Sunday, 8 November 2009

Me - spot on yet again

At the time of the Gray reshuffling, I speculated thusly:
Here's a thing, though, why stop John Park talking about apprenticeships and move him into a mute role? Might it be that the Labour Government in London will be cutting apprenticeship funding in the budget and so John has to be silenced well in advance in the hope that no-one will remember he made a big thing of it?

From the Observer:
Gordon Brown stands accused today of misleading the public over his much-vaunted plans to help young people through the recession. Leaked documents show the government is planning drastic cuts for its flagship plan to train a new generation of apprentices.
Confidential papers obtained by The Observer show that, while Brown and his ministers have suggested they are raising investment in training, skills and apprenticeships, behind the scenes they are preparing some £350m of cuts for 2010-11 that will slash the number of training places on offer by hundreds of thousands.

It's just as well I'm incredibly modest.

Talking about modesty, I have been chastised for saying that Michael Martin's house and erstwhile constituency office is in Glasgow. It seems that this particular building is in Jo Swinson's constituency and in a different council area to boot. Ach well, sic transit gloria.

Mind how you go!

4 comments:

subrosa said...

Ah Calum, you've beaten to me it this morning.

At the time I said it was all bluff and bluster the business of apprenticeships. In fact, I think I said they weren't apprenticeships but training courses. Big difference.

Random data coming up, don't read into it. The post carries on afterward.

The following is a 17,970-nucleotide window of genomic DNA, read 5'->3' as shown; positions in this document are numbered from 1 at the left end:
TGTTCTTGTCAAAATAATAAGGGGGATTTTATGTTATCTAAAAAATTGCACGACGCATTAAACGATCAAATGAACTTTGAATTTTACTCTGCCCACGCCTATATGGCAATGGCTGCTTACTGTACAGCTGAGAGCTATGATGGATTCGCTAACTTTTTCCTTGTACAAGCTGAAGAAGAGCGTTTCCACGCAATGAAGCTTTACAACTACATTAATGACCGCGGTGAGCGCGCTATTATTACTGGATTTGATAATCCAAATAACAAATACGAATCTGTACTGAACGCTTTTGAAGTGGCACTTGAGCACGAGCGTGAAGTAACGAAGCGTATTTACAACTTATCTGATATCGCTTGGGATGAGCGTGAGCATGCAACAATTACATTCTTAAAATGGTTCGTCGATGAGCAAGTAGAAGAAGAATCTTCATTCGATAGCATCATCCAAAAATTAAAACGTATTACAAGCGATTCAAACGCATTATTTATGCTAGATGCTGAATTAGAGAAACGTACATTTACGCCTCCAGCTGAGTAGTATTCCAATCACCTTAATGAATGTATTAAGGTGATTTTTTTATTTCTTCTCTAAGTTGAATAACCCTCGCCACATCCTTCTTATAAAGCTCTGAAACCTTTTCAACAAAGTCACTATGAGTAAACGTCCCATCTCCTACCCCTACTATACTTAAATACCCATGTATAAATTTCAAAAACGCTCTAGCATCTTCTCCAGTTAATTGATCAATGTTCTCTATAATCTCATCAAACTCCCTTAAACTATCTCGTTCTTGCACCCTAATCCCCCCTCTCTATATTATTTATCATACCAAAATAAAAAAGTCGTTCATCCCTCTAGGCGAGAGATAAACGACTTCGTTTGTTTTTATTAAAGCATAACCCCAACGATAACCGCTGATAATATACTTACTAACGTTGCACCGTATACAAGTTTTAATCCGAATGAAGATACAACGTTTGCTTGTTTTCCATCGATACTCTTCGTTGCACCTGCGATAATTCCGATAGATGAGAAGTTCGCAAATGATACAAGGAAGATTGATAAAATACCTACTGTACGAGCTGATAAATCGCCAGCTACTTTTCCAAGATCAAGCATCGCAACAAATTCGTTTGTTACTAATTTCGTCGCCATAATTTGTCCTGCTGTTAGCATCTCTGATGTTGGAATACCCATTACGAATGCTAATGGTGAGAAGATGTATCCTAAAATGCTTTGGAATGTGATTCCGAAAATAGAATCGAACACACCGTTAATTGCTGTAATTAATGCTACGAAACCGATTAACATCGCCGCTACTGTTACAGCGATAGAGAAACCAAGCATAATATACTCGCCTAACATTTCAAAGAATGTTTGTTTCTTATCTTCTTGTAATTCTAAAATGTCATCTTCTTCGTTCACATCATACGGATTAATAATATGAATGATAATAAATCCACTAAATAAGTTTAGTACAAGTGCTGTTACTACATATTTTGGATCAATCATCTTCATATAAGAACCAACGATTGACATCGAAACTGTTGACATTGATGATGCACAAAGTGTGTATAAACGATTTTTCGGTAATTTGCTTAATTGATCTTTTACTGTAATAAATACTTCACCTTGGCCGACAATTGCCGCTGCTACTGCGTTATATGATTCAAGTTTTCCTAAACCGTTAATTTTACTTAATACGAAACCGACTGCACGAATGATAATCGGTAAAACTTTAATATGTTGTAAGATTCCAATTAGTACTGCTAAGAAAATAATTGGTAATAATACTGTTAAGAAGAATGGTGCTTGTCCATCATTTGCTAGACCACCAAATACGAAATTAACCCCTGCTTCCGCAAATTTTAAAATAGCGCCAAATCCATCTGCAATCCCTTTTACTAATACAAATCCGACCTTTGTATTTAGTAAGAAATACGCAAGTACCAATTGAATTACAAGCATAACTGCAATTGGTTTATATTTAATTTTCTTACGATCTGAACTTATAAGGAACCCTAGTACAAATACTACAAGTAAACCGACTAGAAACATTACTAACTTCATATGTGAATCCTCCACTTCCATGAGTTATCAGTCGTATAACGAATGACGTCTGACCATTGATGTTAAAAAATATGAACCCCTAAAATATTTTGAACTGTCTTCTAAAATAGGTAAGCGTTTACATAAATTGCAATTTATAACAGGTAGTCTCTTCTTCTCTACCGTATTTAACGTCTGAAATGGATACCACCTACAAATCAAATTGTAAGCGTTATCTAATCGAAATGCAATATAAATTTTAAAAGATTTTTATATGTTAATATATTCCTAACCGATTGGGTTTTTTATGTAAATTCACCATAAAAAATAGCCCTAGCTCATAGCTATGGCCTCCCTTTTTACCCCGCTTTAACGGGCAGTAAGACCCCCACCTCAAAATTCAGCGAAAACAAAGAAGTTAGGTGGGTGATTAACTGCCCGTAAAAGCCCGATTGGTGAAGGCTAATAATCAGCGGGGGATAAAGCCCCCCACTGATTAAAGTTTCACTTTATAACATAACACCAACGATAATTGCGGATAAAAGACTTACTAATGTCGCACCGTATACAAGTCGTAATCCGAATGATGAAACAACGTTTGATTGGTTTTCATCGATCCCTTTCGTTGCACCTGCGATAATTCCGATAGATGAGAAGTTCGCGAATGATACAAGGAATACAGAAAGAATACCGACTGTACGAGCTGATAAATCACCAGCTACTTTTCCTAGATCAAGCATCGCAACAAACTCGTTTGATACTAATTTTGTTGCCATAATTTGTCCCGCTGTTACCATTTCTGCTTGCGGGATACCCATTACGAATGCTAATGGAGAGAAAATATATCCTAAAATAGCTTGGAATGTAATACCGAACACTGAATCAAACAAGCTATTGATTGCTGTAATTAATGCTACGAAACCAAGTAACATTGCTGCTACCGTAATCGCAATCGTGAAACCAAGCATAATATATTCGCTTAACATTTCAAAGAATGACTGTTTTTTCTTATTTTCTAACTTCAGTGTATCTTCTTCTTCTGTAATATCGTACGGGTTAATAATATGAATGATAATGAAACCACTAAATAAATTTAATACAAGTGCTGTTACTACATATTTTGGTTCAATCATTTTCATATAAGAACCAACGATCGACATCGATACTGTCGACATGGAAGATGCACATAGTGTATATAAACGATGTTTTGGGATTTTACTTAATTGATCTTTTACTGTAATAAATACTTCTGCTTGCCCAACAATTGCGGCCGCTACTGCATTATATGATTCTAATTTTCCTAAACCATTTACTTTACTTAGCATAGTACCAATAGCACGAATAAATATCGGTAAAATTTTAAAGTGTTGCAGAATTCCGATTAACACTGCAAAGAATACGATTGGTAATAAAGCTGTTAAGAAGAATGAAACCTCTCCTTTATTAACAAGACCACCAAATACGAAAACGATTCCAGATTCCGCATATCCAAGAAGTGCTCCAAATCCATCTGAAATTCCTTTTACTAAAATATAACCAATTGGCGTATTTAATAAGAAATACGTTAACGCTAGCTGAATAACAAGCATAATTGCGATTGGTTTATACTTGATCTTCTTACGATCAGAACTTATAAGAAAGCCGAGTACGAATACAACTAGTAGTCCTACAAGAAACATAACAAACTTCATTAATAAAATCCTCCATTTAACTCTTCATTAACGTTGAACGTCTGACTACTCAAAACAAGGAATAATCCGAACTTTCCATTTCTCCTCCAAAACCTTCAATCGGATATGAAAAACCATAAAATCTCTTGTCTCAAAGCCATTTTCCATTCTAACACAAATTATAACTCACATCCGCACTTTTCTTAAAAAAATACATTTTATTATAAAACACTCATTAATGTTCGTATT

I won't say you're smart. Auch yes I will. :)

Bucket of Tongues said...

Fair point. You'd look even better if you didn't use words which don't exist - "thusly"? "In-this-way-ly"? :)

Calum Cashley said...

You're right, SR, in everything you say! Modern apprenticeships appear to have covered nearly everything that used to be done by on-the-job training - floristry, for example. It was a scam on Labour's part to appeal to the core vote they had left behind so readily in pursuit of power. And I am, of course, very smart. At least I think that's what they mean ...

BOT, I must disagree! Thusly is a fine old word, first recorded around 1860. You'll find it in a good dictionary of English usage like Websters. It, rather than 'thus' should be used when it follows the verb it modifies or when it immediately precedes a passage set off by a colon. It's more often used by our friends across the Atlantic. In fact, it seems to be used almost entirely in humorous mode here these days - the manner in which I employed it.

Anyway, language moves on and there's nothing wrong with neologisms, I think.

CC

Bucket of Tongues said...

Hmm, interesting point. I once used it in an English essay at university and my tutor took the piss. Never used it since. But evidently I'm going to have to check my dictionary!